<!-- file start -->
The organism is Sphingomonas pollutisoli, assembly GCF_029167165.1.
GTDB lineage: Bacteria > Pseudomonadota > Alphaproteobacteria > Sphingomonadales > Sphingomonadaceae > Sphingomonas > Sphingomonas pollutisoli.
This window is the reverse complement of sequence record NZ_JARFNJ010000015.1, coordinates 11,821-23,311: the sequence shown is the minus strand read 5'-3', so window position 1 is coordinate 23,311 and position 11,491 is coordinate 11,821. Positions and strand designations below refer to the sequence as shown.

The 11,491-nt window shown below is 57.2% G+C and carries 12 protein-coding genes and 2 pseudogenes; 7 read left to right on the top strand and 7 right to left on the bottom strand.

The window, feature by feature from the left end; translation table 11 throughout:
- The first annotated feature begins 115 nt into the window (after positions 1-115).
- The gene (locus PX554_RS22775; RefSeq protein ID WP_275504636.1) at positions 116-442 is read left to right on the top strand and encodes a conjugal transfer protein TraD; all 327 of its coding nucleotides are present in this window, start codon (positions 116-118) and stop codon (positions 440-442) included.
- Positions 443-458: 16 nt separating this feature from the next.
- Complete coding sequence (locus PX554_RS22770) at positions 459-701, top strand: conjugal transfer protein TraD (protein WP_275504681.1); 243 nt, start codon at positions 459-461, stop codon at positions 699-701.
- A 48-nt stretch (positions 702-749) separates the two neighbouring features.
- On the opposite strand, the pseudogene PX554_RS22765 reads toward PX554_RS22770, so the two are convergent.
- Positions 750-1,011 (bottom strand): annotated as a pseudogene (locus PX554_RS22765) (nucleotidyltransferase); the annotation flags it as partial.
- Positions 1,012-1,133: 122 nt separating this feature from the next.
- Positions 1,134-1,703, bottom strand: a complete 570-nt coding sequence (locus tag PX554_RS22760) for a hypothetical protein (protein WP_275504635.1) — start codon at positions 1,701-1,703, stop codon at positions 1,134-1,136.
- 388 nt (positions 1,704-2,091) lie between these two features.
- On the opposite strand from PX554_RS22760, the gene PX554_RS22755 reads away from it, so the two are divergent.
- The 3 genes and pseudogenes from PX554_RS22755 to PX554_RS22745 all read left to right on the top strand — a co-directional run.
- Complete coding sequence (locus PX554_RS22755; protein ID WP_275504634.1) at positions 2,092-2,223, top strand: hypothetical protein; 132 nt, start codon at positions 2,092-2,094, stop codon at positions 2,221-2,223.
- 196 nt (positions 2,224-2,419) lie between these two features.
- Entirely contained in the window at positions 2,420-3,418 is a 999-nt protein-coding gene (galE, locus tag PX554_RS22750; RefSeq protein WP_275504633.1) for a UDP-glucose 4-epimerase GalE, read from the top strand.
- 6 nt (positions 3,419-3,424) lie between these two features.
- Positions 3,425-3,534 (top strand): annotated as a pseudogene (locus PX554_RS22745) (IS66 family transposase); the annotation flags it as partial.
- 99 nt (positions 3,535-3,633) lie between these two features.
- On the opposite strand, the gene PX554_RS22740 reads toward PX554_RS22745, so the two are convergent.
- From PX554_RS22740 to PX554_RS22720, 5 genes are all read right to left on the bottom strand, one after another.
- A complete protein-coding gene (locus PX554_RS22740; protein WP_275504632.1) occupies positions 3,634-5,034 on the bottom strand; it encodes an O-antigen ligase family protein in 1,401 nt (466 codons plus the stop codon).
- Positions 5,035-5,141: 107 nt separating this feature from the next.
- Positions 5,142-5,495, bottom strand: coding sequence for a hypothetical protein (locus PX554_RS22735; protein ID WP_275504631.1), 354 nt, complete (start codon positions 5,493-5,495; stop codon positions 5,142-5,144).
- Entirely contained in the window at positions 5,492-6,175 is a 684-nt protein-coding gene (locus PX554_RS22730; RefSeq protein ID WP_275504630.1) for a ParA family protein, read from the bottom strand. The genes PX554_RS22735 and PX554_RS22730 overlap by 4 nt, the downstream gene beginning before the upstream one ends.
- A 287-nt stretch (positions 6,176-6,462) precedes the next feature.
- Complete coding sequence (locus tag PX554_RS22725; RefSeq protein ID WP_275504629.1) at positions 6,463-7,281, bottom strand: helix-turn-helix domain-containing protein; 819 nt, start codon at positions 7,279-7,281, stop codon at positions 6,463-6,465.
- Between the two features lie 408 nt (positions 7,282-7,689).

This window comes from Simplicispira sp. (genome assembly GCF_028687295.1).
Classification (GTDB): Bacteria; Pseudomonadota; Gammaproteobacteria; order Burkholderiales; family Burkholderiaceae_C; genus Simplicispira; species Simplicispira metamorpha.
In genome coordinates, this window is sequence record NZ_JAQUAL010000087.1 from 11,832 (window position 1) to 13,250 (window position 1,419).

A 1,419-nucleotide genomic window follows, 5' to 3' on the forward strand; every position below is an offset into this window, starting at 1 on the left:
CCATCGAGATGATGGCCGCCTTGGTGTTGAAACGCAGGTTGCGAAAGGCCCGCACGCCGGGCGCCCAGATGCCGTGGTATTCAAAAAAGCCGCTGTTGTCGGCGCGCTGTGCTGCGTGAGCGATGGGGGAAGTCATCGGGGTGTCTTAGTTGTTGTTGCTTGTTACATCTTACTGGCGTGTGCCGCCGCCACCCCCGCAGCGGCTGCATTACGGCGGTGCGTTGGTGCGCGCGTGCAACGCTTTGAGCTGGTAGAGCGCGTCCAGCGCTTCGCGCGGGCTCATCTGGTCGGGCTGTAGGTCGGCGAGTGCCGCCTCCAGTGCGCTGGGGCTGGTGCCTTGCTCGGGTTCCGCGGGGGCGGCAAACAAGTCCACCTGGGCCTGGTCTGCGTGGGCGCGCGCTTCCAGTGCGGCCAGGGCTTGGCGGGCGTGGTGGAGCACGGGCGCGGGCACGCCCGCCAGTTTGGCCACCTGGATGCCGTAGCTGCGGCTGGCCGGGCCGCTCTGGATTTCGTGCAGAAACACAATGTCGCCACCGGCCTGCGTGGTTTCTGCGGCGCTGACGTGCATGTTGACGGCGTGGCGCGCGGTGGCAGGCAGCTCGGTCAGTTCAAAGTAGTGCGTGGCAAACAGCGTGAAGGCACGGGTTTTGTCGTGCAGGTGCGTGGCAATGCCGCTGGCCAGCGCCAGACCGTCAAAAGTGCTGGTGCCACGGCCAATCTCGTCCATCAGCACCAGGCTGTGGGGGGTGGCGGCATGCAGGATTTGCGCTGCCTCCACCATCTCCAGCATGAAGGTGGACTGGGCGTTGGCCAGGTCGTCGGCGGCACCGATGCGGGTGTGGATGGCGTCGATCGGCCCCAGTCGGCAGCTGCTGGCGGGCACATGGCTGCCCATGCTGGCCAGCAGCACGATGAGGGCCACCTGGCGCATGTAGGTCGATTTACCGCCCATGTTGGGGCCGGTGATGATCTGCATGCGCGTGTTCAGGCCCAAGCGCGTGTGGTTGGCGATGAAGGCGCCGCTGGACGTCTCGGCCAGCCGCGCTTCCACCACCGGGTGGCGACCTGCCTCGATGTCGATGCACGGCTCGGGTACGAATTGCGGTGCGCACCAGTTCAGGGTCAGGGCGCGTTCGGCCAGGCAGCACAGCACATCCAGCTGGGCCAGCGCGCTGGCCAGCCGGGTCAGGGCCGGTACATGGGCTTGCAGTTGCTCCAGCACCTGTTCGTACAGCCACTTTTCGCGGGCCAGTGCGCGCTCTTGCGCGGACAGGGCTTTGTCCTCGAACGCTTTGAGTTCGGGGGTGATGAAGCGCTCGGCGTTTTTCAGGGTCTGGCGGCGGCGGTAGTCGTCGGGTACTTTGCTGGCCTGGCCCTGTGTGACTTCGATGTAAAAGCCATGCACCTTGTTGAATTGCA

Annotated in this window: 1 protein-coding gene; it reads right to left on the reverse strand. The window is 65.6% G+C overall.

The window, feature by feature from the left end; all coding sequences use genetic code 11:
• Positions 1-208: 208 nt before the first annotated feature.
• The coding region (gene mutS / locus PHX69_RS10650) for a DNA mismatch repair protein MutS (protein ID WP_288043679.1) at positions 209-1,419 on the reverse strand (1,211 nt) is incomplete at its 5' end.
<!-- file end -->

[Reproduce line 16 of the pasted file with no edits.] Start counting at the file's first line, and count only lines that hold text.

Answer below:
- On the opposite strand from PX554_RS22760, the gene PX554_RS22755 reads away from it, so the two are divergent.